Sumatriptan is one of the triptans, a class of drugs that treats acute migraines by promoting vasoconstriction (narrowing of blood vessels). They are also serotonin agonists, meaning they bind to serotonin (5-T) receptors in the brain to relieve pain.
Sumatriptan is available as a pill, powder, nasal spray, and injection (Imitrex). Injections may be easier to tolerate if you experience vomiting or nausea in addition to your other migraine symptoms.
Like sumatriptan, the ergot drug dihydroergotamine (DHE) treats acute migraines by promoting vasoconstriction and inhibiting CGRP activity. It is available in many forms, including self-injection as DHE 45. It works quickly to relieve severe migraines.
Common side effects of acute migraine injections can include:
- Sensations of hot, cold or tingling in the extremities
- Irritation, redness, swelling or pain at the injection site
In rare cases, people may experience more serious side effects from an acute migraine injection, such as:
- Chest pain, pressure or tightness
- Pain, pressure or tightness in the neck, throat or jaw
- Numbness, dizziness or weakness
- Difficulty breathing
If you experience serious adverse side effects from acute migraine injection, seek medical attention immediately.
In addition to injectable CGRP antagonists, there are several other ways to prevent and treat migraines. These may include:
- Prescription medications, such as triptans or oral steroids
- Over-the-counter (OTC) medications, such as nonsteroidal anti-inflammatory drugs (NSAIDs) and acetaminophen
- Hormone therapy
- Alternative treatments, such as acupuncture (using thin needles at specific points on the body, which practitioners say direct energy through the body)
- Neuromodulation devices, which use electrical currents to affect brain activity
- Identify and avoid migraine triggers, such as certain foods or ingredients
- Caffeine consumption
- Application of cold compresses
- Rest in a cool, dark room
- get enough sleep
- Exercise regularly
- Stress management
Migraine is a common type of chronic headache that causes throbbing, debilitating pain, along with symptoms like sensitivity to light and sound, vision changes, nausea, and vomiting. Calcitonin gene-related peptide (CGRP), a neuropeptide that causes pain and inflammation when released around the brain, can make migraines worse.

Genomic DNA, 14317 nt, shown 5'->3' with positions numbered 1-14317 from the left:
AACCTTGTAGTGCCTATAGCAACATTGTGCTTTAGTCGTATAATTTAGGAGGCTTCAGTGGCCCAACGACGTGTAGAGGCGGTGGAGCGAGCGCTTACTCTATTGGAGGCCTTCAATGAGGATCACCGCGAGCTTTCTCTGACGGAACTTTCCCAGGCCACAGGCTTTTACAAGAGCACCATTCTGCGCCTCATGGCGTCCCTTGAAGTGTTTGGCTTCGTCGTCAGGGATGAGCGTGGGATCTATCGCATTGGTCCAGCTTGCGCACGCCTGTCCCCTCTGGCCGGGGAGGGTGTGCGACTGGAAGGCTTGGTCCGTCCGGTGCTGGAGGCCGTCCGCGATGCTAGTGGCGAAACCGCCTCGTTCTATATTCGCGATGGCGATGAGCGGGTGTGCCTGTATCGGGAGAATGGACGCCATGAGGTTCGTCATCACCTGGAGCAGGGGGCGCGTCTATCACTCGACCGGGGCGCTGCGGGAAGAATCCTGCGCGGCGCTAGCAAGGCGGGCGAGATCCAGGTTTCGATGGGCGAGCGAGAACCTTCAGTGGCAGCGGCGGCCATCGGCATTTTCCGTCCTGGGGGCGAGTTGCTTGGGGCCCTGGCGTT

Several prescription injectable medications, including Aimovig, Ajovy, Vyepti, and Emgality, work to prevent migraines by blocking the activity of CGRP. These drugs are given monthly by subcutaneous injection or intravenous (IV) infusion.
There are also two acute migraine injections, sumatriptan and dihydroergotamine, which can provide pain relief during severe migraine attacks.
Other possible treatments for migraine may include prescription and over-the-counter (OTC) medications, as well as lifestyle changes like managing stress, maintaining a better sleep schedule, and exercising regularly. .
A word from Verywell
The pain of migraines can be debilitating and stressful. Speak with your health care provider about a referral to a neurologist or other specialist to discuss treatment with migraine injections.
Frequently Asked Questions
How is migraine diagnosed?
To diagnose you with a migraine, a health care provider will start by asking you about your symptoms and medical history. Other possible conditions can be ruled out with imaging and diagnostic tests, such as computed tomography (CT) or magnetic resonance imaging (MRI).
Your provider can make a conclusive diagnosis with a physical and neurological exam.
How to treat a migraine naturally?
There are several home remedies and lifestyle changes that can help prevent and treat migraines. Some examples of home remedies include cold compresses, drinking caffeine, and resting in a cool, dark room.
Ongoing stress management, hydration, healthy sleep habits, regular exercise, and a nutritious diet can also help.
What can cause a migraine?
There is no single cause for migraine. Migraine triggers differ from person to person.
They can include stress, anxiety, loud noises, bright lights, environmental changes, hormonal changes, certain foods and medications, sleep deprivation, exhaustion from exercise, hunger, smoking and caffeine withdrawal, among others.